I was cutting a rug down at a place called the Jug with a girl named Linda Lou....you know the rest for sure. Spring'll be here before we know it; get ready to dance.
Our first outdoor swim of the season every year is in a man-made lake. It's a good venue, the water's clean and organization good. They also have good food! If you choose the mile swim, it's a single "lap" of this narrow but long body of water. The two mile, twice around. On the outbound leg, it's your first 800 or so meters racing of the year, everybody's feeling good, checking out the houses that circle the lake and their owners sitting in aluminum folding chairs on the docks. These folks are so close that they'll actually talk to you as you swim by. All's going well until you make the turn to head home. Then bam! The orientation of the lake is such that on a clear morning, the blinding sun is directly in your eyes! For those athletes who didn't consider this fact in their pre-swim planning, and are wearing clear goggles, the difficulty factor just hit the roof. But it's not all that easy for the rest of us either. However, it you're well-practiced in sighting your route, you don't have to look all that often to stay right on course for a fast swim. Not so for our unpracticed, untinted goggle wearing brethren.
First off, nobody swims exactly straight all the time. You need to know your pattern before you figure the rest of this out. Next time you pool swim, when you have a lane to yourself, do what they call blind swimming. Push off easily from the wall, ensure you're in the center of the lane, then close your eyes. Take a few strokes, then see where you are in relation to the center of the lane. Drifted a little to the right? Left? Do this a couple times, then wait a couple days and do it again. See if you're consistently off to the same side. Most of us are. I drift to the right. So when I'm blinded by the sun, every couple of strokes - without looking up - I just put a tiny bit of left correction in knowing I have a pretty good chance of being right. Then. after a couple more stokes I do look up, evaluate my position, and correct if needed.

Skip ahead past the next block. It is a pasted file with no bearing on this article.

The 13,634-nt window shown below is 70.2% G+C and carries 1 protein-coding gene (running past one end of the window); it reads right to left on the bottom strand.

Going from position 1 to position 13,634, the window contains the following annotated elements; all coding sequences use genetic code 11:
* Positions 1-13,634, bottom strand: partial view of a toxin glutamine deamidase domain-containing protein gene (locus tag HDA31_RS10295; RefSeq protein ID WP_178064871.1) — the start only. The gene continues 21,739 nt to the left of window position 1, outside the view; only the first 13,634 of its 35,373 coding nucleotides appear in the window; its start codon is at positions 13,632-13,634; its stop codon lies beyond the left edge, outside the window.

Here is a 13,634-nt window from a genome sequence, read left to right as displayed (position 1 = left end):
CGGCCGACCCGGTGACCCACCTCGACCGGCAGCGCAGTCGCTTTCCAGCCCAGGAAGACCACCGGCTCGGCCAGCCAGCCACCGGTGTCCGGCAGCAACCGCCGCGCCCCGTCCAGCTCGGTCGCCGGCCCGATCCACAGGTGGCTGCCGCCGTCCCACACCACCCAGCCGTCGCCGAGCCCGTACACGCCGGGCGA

I work the pier in Kona every year and on Friday afternoon help run athlete check-in with a lovely woman from the Big Island. A real hard worker. After the racer has racked his/her bike, we take them on a quick tour of the starting area/transition zone so it's not foreign to them in the morning. I always tell my "students" that the start will be so much of a washing machine, 4000 arms and 4000 legs all trying to swim to the same place, that they will not be able to see the first few buoys marking the swim course. But if they sight on a red roofed hotel I point out to them just beyond the turn around, they won't need to, they'll swim straight and fast. In your sighting, pick an object far enough in the distance that it is both easy to see when you only have your head out of the water for a split sec, and bright. Different from it's surroundings.
How frequently you need to look up varies. There are times in open water when you're in a group, some faster, some slower, and times when you're virtually alone. In the former you may get jostled or sucked off your line by a nearby swimmer so sighting frequently, as often as every left arm stroke may be needed. But the times when there's little outside influence on your direction, it would be much less often. Remember though, when your head is raised, your hips go down killing off some of your forward momentum.
Let's say you never learned to bilateral breathe. It's time. Here's where that skill comes in really handy. Say the wind and waves are lapping up from the right. No biggie, just breathe mostly to the left. In a race, it's really hard (for me anyway) to go more than three strokes without taking a breath. Each time you go to the pool, from now on, take part of your warm up and breathe to the "other" side. It'll be really awkward at first but you'll pick it up quickly and make yourself just that much more comfortable and competent in the water.
Now, how do you sight? Let's use the example that you want to do it with the right arm pull. Think fast and low, your googles just barely are above the waterline in front of you. As you begin the right arm pull, instead of rotating your head to the right to breathe, you extend your neck forward, just for a fraction of a second now, as the pressure of your right hand against the water is sufficient to hold the head up. Practice, practice, practice in the pool. Once you have it down, get your swim buddy and swim side by side sighting, say every 3rd or 4th stroke, to the other end. Once mastered, add a 3rd swimmer (that's right, three in one lane simulating a part of your swim where you have a good bit of company) so that you get used to sighting in close quarters. If you wait till the end of a workout, when people are a little tired and giddy, it can be great fun.
Once again, practice, practice so it's just second nature on race day. And the finish line will be a sight for sore eyes. Good luck!!